Online consumption categories such as fashion and apparel, food and FMCG, and beauty and personal care are expected to have a higher share in India’s online retail pie by 2025, a report by Boston Consulting Group and Matrix Partners India said.
The pandemic accelerated digital penetration by 12–24 months across different sectors, which will boost the adoption of e-commerce in reaching a total of 350 to 400 million online shoppers spending $150 billion by 2025.
At 25%, the fashion and apparel category is expected to have the highest share of online retail spending in estimated overall online retail spends of $140 billion to $160 billion by 2025. In 2021, the category stood at 20% of $50 billion to $55 billion.The category is also replacing the mobile devices category, which is expected to fall to 23% in 2025 from 32% in 2021.“While mobiles used to be a very large portion of ecommerce marketplaces, the absolute number is not coming down. The actual number is growing. The base is growing, but the penetration is already high,” Siddharth Agarwal, principal, Matrix Partners India, told ET in an interaction.
Agarwal pointed out that different categories got online penetration at different points in time, saying that mobiles had reached a decent penetration earlier, while other categories are getting discovered now.
“Mobile was a high ticket and size high average order values category, and as the logistics and needed infrastructures were developing it was logical and efficient to sell that. Now as more categories unlock as the payments infrastructure, the logistics infrastructure matures, you will see the cost to serve the consumers is coming down. Hence more categories, which are more frequent, are coming in,” Agarwal added.
Other categories that the report mentioned were beauty and personal care, food and FMCG, fashion and apparel, furniture and decor, electronics and appliances, prescription medicines, recreational items such as toys, books, stationery, movie and tickets and automotive and maintenance.
The report also mentioned how increasing affluence in the country over the next few years – measured by increasing number households having annual income of more than Rs 5 lakh – is likely to drive discretionary spending and spur growth in categories beyond food and clothing.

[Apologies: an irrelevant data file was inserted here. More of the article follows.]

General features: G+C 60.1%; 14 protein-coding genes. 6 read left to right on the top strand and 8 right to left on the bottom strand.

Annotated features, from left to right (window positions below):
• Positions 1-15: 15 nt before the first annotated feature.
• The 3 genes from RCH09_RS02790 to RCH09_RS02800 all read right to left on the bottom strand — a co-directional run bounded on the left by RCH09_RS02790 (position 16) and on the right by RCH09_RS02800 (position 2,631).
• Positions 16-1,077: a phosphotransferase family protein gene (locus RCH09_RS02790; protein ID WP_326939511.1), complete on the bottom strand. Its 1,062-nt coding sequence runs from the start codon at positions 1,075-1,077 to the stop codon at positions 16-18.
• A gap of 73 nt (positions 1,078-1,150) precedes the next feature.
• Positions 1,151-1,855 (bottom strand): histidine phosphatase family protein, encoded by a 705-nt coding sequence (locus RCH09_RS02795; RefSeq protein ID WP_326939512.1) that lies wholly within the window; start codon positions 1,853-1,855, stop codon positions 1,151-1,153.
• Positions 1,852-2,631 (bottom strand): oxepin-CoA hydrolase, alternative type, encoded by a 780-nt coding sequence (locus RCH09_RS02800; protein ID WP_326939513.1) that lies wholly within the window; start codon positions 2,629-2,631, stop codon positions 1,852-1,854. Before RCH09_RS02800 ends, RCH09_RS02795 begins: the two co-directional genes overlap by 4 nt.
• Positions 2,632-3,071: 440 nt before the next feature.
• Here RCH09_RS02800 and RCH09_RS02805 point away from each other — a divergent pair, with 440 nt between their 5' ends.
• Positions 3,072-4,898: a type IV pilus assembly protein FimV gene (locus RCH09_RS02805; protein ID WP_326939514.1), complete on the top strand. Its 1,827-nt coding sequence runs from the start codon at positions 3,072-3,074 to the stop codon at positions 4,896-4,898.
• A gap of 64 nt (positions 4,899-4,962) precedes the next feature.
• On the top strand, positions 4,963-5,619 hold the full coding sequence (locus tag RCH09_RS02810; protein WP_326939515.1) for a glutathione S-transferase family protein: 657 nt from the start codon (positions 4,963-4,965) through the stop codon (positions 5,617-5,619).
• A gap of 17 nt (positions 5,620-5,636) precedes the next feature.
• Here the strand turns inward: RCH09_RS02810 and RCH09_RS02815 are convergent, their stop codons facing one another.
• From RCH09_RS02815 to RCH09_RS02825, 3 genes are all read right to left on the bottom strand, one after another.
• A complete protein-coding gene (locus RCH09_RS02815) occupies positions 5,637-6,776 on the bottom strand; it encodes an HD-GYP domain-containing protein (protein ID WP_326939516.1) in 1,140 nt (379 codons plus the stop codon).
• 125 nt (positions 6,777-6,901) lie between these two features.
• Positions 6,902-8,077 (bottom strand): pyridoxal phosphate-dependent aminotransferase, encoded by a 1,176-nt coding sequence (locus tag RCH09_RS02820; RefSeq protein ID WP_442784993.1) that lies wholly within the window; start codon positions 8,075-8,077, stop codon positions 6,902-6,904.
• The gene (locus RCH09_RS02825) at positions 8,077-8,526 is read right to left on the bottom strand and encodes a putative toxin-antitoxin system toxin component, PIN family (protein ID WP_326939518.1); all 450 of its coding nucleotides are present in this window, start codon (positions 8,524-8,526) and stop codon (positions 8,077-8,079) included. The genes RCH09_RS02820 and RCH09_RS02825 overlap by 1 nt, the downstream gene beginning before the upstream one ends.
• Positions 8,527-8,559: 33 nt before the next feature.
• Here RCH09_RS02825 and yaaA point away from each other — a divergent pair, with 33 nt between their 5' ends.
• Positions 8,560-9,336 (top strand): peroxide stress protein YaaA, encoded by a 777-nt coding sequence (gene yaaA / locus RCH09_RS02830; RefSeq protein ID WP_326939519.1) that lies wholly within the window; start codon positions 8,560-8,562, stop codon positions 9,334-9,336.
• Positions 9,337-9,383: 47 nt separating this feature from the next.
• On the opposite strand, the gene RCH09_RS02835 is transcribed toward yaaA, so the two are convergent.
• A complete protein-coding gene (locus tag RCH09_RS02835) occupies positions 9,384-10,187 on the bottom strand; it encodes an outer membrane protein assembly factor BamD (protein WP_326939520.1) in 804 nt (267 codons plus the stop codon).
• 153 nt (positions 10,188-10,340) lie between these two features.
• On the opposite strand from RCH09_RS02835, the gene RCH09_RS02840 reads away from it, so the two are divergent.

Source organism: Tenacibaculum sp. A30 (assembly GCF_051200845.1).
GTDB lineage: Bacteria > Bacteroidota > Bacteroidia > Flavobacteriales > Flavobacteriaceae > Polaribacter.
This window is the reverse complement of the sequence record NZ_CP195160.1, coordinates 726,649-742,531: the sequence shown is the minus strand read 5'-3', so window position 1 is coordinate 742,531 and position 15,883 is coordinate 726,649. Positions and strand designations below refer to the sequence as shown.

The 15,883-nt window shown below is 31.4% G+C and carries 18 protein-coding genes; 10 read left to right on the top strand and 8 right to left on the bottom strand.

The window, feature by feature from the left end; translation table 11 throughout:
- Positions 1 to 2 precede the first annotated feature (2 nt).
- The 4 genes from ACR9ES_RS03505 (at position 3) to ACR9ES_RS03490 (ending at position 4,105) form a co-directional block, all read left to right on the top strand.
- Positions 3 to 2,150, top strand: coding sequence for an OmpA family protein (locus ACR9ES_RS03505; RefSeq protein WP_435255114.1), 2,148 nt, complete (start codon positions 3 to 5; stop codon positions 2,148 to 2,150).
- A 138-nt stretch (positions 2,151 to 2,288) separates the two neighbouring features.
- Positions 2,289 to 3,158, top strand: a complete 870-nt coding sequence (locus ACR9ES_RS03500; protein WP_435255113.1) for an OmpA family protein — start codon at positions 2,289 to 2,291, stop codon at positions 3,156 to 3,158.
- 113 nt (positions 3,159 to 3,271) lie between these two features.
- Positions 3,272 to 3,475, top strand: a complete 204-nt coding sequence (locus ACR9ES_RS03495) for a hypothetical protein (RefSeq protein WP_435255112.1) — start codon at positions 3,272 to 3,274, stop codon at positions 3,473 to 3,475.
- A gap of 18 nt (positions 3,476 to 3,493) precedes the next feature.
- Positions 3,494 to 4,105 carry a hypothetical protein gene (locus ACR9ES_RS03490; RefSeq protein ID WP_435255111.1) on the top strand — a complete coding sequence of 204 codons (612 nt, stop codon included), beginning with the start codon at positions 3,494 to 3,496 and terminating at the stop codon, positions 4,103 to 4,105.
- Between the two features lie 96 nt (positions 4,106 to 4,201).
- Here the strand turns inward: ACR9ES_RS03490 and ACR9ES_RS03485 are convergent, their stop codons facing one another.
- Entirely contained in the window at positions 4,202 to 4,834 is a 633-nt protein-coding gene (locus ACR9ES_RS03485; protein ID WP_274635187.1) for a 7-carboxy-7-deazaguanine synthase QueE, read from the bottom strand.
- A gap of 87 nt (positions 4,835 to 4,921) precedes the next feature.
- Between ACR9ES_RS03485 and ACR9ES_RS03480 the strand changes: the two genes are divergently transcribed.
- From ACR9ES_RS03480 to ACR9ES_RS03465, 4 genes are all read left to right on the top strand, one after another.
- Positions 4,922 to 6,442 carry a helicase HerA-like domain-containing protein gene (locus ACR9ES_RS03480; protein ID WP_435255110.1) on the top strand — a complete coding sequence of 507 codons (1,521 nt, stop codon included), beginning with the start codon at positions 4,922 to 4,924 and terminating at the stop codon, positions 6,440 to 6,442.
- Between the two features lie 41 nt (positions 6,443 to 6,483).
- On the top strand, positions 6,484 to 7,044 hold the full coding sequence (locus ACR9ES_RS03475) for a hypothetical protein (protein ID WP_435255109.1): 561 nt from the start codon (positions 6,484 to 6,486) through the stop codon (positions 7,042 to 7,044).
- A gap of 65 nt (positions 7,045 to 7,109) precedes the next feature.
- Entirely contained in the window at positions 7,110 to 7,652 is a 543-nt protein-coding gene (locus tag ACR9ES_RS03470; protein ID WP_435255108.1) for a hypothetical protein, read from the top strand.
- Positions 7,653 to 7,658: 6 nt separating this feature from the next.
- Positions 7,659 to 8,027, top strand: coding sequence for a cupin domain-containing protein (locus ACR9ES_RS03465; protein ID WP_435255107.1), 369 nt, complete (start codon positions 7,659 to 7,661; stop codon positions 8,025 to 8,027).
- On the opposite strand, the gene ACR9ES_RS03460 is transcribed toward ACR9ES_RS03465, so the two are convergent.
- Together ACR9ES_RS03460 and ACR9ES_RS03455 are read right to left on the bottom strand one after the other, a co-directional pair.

“High affluent households spend a lower percentage of their spend on food and clothing, because they start spending on other discretionary purchases such as transportation, communication, leisure, education, and so on. For example, someone who is a struggler or part of the next billion almost spends about 45% of their household spend on food but the elite will spend 14-15% of their household spend on food,” Parul Bajaj, managing director and partner, Boston Consulting Group, said.
The report added that the Indian consumer technology space has seen large value creation with over $250 billion in valuation and over 40 unicorns as of December 2022.
BCG and Matrix Partners India conducted a proprietary consumer research, along with discussions with about 25 startup founders and chief executives (CXO) to understand other trends such as the large proportion of new shoppers in online commerce being over 35 years old, women and from tier 2+ cities.
The report suggested, driving sustainable growth at consumer technology companies from 10 to 100 phase would require maximising customer lifetime value by expanding offerings, driving loyalty through customer retention, and focusing on cross-selling and up-selling.
Other suggestions included expanding distribution across channels and geographies to target new customer archetypes, evaluating international markets for entry, driving path to profitability, unlocking founder bandwidth to focus on strategic goals via organisational build-up and harnessing the power of artificial intelligence and analytics across the value chain.